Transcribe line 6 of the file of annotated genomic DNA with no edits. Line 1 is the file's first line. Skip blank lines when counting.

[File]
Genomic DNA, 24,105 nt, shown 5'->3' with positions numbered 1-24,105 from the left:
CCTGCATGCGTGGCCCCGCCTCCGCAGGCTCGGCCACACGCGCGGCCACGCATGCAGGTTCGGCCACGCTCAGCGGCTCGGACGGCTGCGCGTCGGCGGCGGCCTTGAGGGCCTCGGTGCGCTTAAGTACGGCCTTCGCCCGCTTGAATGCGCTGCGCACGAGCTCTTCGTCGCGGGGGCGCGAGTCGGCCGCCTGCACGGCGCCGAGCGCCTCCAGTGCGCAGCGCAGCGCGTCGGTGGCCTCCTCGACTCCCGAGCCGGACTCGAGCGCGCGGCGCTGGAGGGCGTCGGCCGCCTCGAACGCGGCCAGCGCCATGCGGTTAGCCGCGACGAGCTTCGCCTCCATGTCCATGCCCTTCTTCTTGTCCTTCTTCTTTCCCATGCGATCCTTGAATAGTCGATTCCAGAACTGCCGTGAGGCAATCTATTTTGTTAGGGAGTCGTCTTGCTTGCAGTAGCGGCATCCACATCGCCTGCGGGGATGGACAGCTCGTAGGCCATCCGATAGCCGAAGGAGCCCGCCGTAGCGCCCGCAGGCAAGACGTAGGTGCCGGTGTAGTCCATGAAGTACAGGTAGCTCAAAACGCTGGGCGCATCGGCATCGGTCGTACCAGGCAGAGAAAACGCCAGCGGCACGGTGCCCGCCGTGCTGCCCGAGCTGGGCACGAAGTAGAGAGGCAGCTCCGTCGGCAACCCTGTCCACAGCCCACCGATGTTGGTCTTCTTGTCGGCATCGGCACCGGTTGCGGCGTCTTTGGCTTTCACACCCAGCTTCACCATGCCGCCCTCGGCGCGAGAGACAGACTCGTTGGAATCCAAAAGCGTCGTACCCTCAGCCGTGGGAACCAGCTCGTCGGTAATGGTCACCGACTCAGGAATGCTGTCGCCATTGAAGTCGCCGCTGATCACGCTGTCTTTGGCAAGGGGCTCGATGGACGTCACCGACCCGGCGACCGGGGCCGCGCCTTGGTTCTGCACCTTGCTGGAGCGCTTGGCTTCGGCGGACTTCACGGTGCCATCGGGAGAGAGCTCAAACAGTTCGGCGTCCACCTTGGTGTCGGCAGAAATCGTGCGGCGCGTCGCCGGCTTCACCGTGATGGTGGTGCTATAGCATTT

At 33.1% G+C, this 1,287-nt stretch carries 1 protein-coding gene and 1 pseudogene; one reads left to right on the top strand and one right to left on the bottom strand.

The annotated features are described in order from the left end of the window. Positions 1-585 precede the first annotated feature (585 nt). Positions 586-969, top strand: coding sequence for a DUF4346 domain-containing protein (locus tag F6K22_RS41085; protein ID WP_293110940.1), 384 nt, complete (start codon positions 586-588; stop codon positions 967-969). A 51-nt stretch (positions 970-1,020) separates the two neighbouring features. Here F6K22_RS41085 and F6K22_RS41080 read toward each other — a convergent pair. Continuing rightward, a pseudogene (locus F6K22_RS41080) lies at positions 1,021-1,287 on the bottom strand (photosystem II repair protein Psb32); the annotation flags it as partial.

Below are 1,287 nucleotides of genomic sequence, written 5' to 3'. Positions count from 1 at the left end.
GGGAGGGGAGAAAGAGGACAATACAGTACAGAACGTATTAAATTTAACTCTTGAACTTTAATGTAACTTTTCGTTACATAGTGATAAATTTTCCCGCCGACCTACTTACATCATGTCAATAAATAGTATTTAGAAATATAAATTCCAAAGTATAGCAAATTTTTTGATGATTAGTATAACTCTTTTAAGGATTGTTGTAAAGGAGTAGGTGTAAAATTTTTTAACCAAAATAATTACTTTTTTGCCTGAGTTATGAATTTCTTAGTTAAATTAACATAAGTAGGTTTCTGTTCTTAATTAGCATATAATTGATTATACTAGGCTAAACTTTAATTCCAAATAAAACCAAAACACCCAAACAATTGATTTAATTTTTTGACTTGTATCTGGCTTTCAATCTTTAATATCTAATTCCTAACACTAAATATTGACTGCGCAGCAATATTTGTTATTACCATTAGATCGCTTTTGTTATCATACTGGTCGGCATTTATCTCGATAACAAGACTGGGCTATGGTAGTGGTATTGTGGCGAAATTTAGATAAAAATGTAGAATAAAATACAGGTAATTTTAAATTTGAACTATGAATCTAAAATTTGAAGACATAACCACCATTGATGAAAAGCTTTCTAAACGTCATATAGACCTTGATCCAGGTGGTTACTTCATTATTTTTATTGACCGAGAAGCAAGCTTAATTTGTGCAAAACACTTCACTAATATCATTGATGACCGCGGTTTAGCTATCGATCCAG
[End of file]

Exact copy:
GGGAGGGGAGAAAGAGGACAATACAGTACAGAACGTATTAAATTTAACTCTTGAACTTTAATGTAACTTTTCGTTACATAGTGATAAATTTTCCCGCCGACCTACTTACATCATGTCAATAAATAGTATTTAGAAATATAAATTCCAAAGTATAGCAAATTTTTTGATGATTAGTATAACTCTTTTAAGGATTGTTGTAAAGGAGTAGGTGTAAAATTTTTTAACCAAAATAATTACTTTTTTGCCTGAGTTATGAATTTCTTAGTTAAATTAACATAAGTAGGTTTCTGTTCTTAATTAGCATATAATTGATTATACTAGGCTAAACTTTAATTCCAAATAAAACCAAAACACCCAAACAATTGATTTAATTTTTTGACTTGTATCTGGCTTTCAATCTTTAATATCTAATTCCTAACACTAAATATTGACTGCGCAGCAATATTTGTTATTACCATTAGATCGCTTTTGTTATCATACTGGTCGGCATTTATCTCGATAACAAGACTGGGCTATGGTAGTGGTATTGTGGCGAAATTTAGATAAAAATGTAGAATAAAATACAGGTAATTTTAAATTTGAACTATGAATCTAAAATTTGAAGACATAACCACCATTGATGAAAAGCTTTCTAAACGTCATATAGACCTTGATCCAGGTGGTTACTTCATTATTTTTATTGACCGAGAAGCAAGCTTAATTTGTGCAAAACACTTCACTAATATCATTGATGACCGCGGTTTAGCTATCGATCCAG